Getting that first credit card in the mail is a financial rite of passage, a sign that you are now a responsible adult with a job and other responsibilities. That may be true, but if you are not careful, that first credit card could be a financial trap, one that creates mountains of debt and causes a number of other problems.
10 Smart Tips
Now that your first credit card has arrived, it is time to set some ground rules. Being a responsible first time credit card user requires a proactive approach, and here are some rules of the road to obey.
- Consider a secured credit card. If you are new to the world of credit cards, a secured card can help you learn the ropes and control your spending. Secured credit cards are tied to the balance maintained in an associated bank account, making overspending impossible.
- Accept a low credit limit. If this is your first credit card, your credit limit may be rather low, but that is actually a good thing. Having a low credit limit can reduce the urge to overspend, and once you get better at using credit you can always request an increase.
- Sign up for online access. Online access is important for first time credit card users, and once you sign up you can track your spending and redeem your accumulated rewards.
- Set a strong password and check your account activity often. Online access is a double-edged sword, one that comes with security challenges, so set a strong password and check your accounts on a regular basis.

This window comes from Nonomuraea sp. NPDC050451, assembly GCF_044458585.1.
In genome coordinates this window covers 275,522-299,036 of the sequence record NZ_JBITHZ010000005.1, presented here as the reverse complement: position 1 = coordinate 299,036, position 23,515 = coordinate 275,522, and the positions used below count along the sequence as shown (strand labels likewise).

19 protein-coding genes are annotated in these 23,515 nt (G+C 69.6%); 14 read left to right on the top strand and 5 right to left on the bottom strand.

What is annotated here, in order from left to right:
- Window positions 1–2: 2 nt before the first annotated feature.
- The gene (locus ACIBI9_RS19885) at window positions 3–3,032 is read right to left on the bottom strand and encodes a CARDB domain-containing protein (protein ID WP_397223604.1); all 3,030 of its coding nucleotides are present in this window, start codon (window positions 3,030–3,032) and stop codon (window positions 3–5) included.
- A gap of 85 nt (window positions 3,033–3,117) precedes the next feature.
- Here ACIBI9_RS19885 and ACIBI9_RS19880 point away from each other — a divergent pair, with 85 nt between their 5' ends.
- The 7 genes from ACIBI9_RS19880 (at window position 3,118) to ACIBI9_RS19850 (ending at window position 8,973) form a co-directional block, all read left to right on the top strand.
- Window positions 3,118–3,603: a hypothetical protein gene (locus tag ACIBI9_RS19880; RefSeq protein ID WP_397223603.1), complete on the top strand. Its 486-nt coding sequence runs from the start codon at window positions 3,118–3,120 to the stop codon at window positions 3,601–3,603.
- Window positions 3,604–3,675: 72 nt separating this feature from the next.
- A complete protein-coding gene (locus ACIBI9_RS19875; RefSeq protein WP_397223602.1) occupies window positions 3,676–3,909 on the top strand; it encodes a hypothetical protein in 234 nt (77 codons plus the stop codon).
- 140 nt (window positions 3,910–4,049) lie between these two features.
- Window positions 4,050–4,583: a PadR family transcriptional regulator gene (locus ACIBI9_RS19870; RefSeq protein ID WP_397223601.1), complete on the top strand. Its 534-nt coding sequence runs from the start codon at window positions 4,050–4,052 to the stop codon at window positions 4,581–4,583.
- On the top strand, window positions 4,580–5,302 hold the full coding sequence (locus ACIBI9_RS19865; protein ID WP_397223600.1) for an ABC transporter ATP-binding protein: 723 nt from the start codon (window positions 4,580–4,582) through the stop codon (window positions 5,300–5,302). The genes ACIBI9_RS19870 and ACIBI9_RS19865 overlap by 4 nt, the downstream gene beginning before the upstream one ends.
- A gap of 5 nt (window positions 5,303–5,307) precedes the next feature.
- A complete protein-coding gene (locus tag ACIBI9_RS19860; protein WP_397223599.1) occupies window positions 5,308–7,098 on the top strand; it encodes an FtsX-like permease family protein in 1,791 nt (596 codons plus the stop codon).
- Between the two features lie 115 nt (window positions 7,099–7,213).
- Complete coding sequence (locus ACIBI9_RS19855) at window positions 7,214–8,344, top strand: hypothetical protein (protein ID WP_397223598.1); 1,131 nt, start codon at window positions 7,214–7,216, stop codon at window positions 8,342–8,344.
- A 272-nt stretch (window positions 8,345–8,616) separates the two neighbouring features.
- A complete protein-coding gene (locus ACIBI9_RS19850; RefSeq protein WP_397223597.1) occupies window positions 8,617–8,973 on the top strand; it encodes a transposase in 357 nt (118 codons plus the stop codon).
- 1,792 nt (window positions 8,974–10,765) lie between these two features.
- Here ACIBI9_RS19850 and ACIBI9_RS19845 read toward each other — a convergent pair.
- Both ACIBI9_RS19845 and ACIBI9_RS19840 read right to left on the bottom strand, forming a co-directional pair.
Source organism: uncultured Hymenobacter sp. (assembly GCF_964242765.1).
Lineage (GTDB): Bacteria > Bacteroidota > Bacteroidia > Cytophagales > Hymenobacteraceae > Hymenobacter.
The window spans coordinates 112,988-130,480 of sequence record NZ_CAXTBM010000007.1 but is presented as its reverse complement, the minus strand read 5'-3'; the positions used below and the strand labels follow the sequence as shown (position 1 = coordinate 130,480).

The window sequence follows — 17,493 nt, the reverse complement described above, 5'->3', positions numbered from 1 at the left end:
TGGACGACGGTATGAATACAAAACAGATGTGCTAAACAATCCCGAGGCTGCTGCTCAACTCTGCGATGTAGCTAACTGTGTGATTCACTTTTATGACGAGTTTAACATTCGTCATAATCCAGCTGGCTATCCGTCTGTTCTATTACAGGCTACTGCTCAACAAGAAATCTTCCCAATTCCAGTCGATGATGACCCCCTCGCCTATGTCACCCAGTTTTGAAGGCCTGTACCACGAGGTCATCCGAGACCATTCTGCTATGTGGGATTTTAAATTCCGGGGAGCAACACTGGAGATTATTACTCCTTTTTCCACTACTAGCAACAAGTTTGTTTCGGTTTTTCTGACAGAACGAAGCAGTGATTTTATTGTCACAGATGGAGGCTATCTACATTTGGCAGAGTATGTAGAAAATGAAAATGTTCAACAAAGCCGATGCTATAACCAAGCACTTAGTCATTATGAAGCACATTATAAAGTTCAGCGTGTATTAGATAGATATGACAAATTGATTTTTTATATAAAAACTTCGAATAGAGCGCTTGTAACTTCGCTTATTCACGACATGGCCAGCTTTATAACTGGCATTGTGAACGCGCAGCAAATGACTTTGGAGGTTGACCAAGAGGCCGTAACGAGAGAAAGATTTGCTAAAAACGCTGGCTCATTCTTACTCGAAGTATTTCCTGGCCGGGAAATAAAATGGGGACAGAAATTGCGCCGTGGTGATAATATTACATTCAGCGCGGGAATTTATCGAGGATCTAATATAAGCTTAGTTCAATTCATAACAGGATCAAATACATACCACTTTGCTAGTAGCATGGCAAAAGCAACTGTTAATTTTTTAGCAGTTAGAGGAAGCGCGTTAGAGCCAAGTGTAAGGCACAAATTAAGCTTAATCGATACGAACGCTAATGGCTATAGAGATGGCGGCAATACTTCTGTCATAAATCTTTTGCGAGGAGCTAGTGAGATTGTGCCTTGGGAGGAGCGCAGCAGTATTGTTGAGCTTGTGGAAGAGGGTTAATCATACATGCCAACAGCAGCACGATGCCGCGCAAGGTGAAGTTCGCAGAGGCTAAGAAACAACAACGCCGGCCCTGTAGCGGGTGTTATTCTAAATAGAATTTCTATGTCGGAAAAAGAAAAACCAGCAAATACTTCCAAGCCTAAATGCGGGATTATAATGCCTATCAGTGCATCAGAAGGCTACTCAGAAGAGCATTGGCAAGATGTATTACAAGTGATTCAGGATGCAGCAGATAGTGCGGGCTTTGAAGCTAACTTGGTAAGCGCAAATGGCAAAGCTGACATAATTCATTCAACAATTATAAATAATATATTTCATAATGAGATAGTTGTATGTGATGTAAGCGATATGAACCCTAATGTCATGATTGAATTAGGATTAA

- Turn on two-factor authentication. Two-factor authentication provides an extra layer of defense against password theft, so make sure you use it on your new account.
- Track the balance on your credit card and checking account. It is easy to overspend with your first credit card, so keep a close watch on the balance of your card and your checking account. The goal is to make sure you can pay your bill in full every month, so you can avoid finance charges and hits to your credit score.
- Shred your statements. If you prefer paper statements to pure online access, make sure you shred your statements as soon as the bill is paid.
- Maximize your rewards. Credit cards come with some serious perks, including airline miles, free gift cards and cold hard cash. As you learn to use your card responsibly, you can make the most of your accumulated rewards, trading them in for the items of your choice.
- Record your credit card number and keep it in a safe place. If your credit card is ever lost or stolen, you will need this information to shut off access, report suspicious activity and get a replacement card issued.
- Download the credit card app. Many major credit cards now come with their own smartphone apps, making mobile access easier.
Having a credit card in your wallet is convenient, but that simple piece of plastic comes with a lot of responsibility. If you want to keep yourself and your money safe, you need to approach your new credit card with caution. The 10 steps listed above will help you secure your new credit card – and the rest of your financial life.